Robotic welding starts with the welding robot. Robotic welding consists of a robot, robotic weld power source, and robotic wire feeder. There are many types of material a welding robot can weld but mild steel, stainless steel, and aluminum will be the most common. There are many welding robot manufacturers on the market. Fanuc, ABB, Motoman, and kuka just to name a few. Each robot manufacture will have it's own programming language with will be executed on a teach pendant. With most welding robots the programming is done point to point with instructions on where to start and stop welding. This leads us to the robotic welding power source.
There are many robotic welding power sources on the market. The most common on a welding robot will be Lincoln, Miller, and fronius. There are many types of communication protocols from the robotic welding power source and the welding robot. The most common in todays age would be devicenet or ethernet communication protocols. The communication between the welding robot and robotic welding power source is key in having a good functioning system. Most robotic welding power sources are muti process mean that it can weld different materials even with different welding processes. For example the operator can tell the robotic welding power source to weld steel with CV (Constant Voltage) or a pulsed process. Generally this can be done just by setting it up in the arc welding schedule of the robot.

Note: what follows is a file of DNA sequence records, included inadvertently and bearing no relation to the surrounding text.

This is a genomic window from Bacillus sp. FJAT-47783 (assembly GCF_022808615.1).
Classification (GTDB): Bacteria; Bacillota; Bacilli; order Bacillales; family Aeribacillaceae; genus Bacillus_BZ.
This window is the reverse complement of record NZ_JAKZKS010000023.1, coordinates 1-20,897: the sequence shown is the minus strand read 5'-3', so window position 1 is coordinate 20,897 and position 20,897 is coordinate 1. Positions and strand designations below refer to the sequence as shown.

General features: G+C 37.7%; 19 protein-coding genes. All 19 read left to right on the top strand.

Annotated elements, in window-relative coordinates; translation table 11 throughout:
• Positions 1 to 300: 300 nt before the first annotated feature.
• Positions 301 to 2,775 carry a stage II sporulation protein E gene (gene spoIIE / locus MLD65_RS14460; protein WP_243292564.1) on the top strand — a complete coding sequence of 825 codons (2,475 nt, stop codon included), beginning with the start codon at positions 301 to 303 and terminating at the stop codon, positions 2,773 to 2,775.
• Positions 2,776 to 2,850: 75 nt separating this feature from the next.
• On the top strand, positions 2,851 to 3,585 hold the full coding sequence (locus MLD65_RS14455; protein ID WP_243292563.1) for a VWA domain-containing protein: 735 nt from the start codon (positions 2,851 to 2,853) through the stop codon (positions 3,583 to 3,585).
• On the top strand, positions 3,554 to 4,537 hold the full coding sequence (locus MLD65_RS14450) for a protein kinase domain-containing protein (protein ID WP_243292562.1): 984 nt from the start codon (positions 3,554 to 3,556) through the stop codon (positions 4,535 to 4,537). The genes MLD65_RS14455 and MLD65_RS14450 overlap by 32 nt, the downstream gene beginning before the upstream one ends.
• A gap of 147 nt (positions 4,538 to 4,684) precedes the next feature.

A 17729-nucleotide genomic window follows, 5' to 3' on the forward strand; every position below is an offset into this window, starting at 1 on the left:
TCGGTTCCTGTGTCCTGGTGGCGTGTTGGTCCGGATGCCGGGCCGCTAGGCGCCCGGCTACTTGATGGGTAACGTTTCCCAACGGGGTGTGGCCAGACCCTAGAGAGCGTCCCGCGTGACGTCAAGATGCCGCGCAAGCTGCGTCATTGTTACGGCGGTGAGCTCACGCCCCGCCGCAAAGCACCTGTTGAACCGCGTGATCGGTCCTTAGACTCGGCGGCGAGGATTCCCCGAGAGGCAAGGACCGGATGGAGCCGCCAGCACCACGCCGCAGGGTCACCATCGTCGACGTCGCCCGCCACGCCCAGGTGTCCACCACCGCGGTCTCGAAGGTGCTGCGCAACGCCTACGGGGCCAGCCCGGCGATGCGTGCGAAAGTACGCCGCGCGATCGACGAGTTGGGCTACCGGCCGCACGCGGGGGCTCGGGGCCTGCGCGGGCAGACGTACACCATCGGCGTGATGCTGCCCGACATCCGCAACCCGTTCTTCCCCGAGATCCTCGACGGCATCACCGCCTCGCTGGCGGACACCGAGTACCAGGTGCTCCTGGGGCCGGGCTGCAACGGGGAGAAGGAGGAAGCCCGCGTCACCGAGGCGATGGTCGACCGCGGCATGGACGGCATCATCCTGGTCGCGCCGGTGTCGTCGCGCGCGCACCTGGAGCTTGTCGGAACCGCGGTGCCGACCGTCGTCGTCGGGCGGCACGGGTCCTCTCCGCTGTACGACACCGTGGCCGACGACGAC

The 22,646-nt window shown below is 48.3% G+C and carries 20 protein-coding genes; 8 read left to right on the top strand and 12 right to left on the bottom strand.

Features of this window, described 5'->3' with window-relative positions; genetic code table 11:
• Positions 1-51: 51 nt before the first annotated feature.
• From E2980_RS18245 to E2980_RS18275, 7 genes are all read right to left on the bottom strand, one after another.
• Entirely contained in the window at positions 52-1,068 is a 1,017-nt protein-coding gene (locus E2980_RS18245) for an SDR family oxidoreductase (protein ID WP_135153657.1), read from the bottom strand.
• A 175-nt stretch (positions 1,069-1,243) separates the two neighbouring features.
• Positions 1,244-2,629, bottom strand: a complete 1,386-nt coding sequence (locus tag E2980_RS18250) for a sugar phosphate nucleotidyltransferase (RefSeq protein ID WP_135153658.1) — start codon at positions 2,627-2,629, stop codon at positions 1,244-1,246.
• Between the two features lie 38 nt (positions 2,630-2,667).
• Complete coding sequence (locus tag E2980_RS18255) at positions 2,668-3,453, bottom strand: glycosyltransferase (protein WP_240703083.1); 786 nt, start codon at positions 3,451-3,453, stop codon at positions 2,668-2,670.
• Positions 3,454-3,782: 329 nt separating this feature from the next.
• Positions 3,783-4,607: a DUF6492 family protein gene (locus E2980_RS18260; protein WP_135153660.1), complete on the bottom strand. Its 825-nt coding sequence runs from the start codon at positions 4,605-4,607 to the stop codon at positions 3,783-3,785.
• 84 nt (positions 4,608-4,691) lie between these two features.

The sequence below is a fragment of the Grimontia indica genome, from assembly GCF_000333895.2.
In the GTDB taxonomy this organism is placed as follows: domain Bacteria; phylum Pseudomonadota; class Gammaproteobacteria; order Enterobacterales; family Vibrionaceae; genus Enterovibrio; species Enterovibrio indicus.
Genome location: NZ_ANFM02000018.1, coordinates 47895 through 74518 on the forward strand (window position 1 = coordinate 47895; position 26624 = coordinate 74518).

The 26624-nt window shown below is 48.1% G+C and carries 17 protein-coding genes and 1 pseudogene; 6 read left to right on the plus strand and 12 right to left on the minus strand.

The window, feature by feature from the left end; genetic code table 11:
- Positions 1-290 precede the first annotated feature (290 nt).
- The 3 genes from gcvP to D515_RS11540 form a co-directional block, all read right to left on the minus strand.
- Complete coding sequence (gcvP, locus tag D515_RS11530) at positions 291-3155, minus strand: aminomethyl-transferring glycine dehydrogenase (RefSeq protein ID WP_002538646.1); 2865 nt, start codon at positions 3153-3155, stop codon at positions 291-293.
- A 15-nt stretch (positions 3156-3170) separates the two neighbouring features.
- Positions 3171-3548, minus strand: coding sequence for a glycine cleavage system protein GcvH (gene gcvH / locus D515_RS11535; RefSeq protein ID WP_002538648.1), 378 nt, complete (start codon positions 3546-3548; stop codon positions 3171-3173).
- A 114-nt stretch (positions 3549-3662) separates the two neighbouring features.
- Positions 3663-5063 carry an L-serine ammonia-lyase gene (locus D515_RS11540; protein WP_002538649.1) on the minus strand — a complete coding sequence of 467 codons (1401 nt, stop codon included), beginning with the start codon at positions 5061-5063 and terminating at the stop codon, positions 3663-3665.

The last piece to the puzzle is the robotic welding cell or enclosure the robot is housed in. This is a key component for the safety around the robot. Robotic welding cells come in all different shapes and sizes and are usually designed around the workpiece, fixtures, and quantity of parts needed. Robotic welding cells offer the safety for humans to interact with the welding robot. Features like safety controllers and safety sensors monitor several things like entry doors or an area scanner to stop the robot if it has been opened to sensed and object in the field. Along with safety robotic welding cells will have the operation controls integrated into as well. These controls will tell the robot to start, stop and run certain programs. These controls can either consist of physical push buttons or an HMI (Human Machine Interface) touch screen.
Here is a visual of a welding robot welding a part in a fixture. This video shows the efficiency of a welding robot where no movement is wasted.